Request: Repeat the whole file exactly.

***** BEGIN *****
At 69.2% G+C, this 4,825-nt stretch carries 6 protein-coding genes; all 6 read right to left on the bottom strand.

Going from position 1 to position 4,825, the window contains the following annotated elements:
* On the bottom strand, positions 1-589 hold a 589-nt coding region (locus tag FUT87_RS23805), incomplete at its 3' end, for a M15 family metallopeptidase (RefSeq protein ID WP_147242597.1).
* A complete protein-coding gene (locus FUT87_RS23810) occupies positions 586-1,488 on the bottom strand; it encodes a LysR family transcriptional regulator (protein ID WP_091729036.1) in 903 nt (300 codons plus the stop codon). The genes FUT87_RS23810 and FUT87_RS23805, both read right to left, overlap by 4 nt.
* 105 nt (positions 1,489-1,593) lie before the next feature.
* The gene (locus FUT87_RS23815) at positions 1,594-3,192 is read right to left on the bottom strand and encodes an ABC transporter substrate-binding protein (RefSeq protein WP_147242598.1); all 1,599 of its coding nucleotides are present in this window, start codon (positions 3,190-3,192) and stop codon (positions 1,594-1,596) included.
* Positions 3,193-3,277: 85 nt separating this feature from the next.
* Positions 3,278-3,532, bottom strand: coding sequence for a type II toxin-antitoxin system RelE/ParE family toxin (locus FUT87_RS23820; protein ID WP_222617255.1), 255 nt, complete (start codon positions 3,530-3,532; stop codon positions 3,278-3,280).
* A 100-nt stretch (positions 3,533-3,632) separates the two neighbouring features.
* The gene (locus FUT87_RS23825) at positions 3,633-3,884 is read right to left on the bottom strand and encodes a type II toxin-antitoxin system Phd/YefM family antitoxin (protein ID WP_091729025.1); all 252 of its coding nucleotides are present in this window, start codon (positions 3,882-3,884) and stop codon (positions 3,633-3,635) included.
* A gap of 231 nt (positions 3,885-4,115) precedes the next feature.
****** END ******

At 69.2% G+C, this 4,825-nt stretch carries 6 protein-coding genes; all 6 read right to left on the bottom strand.

Going from position 1 to position 4,825, the window contains the following annotated elements:
* On the bottom strand, positions 1-589 hold a 589-nt coding region (locus tag FUT87_RS23805), incomplete at its 3' end, for a M15 family metallopeptidase (RefSeq protein ID WP_147242597.1).
* A complete protein-coding gene (locus FUT87_RS23810) occupies positions 586-1,488 on the bottom strand; it encodes a LysR family transcriptional regulator (protein ID WP_091729036.1) in 903 nt (300 codons plus the stop codon). The genes FUT87_RS23810 and FUT87_RS23805, both read right to left, overlap by 4 nt.
* 105 nt (positions 1,489-1,593) lie before the next feature.
* The gene (locus FUT87_RS23815) at positions 1,594-3,192 is read right to left on the bottom strand and encodes an ABC transporter substrate-binding protein (RefSeq protein WP_147242598.1); all 1,599 of its coding nucleotides are present in this window, start codon (positions 3,190-3,192) and stop codon (positions 1,594-1,596) included.
* Positions 3,193-3,277: 85 nt separating this feature from the next.
* Positions 3,278-3,532, bottom strand: coding sequence for a type II toxin-antitoxin system RelE/ParE family toxin (locus FUT87_RS23820; protein ID WP_222617255.1), 255 nt, complete (start codon positions 3,530-3,532; stop codon positions 3,278-3,280).
* A 100-nt stretch (positions 3,533-3,632) separates the two neighbouring features.
* The gene (locus FUT87_RS23825) at positions 3,633-3,884 is read right to left on the bottom strand and encodes a type II toxin-antitoxin system Phd/YefM family antitoxin (protein ID WP_091729025.1); all 252 of its coding nucleotides are present in this window, start codon (positions 3,882-3,884) and stop codon (positions 3,633-3,635) included.
* A gap of 231 nt (positions 3,885-4,115) precedes the next feature.